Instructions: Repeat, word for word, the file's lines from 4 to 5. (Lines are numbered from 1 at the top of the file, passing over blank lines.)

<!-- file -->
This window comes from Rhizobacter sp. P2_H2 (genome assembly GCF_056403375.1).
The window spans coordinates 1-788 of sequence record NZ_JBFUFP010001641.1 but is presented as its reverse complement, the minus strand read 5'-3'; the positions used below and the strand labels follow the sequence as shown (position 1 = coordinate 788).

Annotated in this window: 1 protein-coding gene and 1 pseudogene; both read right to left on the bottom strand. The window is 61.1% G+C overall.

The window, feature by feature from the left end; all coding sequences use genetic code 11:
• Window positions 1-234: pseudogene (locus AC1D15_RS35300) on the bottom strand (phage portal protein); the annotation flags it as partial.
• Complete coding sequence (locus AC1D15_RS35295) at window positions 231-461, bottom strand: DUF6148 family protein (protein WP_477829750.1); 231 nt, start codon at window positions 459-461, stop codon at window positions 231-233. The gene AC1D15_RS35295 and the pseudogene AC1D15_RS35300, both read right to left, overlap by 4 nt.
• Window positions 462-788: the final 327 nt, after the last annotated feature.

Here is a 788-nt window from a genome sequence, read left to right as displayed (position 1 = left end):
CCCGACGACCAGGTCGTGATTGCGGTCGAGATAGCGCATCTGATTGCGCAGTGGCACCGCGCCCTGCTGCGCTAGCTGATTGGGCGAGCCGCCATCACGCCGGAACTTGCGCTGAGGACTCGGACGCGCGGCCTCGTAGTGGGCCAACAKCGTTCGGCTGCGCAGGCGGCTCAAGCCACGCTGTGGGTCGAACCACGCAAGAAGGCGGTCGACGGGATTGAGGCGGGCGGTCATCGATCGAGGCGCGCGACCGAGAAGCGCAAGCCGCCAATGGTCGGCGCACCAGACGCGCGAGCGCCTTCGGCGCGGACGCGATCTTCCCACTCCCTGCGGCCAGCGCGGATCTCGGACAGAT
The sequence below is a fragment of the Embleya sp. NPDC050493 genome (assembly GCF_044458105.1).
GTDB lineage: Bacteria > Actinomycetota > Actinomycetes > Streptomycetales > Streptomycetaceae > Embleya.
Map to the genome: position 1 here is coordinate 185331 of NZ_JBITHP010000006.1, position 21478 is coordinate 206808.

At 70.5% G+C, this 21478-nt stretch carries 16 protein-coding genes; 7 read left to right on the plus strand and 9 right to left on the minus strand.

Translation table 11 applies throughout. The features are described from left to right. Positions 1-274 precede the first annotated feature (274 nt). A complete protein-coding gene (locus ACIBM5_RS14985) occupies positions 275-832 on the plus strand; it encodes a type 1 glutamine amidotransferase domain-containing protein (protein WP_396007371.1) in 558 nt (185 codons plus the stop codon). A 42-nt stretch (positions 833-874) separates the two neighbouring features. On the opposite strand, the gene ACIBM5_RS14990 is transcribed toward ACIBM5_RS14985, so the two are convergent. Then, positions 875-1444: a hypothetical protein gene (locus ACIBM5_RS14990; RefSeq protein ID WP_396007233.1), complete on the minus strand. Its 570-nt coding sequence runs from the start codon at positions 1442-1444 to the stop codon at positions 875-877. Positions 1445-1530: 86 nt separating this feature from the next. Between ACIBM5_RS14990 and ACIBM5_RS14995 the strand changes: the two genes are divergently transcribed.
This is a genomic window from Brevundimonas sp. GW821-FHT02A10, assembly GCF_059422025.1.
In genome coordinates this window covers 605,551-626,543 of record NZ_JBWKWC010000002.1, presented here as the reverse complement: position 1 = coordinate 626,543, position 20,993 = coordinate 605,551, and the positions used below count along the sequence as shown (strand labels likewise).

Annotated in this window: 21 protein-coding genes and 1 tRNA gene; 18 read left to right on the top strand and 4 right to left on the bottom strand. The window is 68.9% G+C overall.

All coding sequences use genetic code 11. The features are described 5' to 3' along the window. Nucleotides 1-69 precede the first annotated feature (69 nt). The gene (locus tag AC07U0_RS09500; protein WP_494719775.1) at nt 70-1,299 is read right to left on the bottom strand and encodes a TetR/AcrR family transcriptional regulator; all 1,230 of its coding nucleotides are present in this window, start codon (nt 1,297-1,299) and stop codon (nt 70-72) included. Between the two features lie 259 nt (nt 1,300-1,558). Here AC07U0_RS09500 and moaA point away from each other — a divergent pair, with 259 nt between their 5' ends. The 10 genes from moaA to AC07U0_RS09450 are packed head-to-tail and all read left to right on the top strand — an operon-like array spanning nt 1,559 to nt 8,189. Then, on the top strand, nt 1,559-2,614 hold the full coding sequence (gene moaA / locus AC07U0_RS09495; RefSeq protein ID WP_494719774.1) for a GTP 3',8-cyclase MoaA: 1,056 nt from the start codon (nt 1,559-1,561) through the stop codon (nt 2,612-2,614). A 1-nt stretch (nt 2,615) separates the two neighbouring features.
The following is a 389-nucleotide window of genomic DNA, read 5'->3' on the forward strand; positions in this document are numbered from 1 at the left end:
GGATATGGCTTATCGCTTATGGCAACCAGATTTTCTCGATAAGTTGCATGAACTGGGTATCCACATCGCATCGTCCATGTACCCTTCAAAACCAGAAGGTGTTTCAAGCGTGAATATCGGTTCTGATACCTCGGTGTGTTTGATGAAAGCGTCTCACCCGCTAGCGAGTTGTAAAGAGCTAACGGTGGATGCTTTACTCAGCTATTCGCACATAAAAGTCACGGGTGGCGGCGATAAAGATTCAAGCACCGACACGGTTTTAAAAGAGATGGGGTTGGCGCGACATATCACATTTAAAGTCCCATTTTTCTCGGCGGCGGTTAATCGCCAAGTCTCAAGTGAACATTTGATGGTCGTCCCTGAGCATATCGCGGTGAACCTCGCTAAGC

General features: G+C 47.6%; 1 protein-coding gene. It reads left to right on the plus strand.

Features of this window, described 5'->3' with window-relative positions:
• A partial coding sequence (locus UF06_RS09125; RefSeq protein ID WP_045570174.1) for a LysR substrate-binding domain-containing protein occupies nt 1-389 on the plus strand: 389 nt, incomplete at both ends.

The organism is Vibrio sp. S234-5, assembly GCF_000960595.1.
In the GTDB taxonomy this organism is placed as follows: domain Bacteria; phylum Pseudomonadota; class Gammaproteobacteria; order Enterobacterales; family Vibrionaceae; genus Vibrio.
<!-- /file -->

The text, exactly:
The window, feature by feature from the left end; all coding sequences use genetic code 11:
• Window positions 1-234: pseudogene (locus AC1D15_RS35300) on the bottom strand (phage portal protein); the annotation flags it as partial.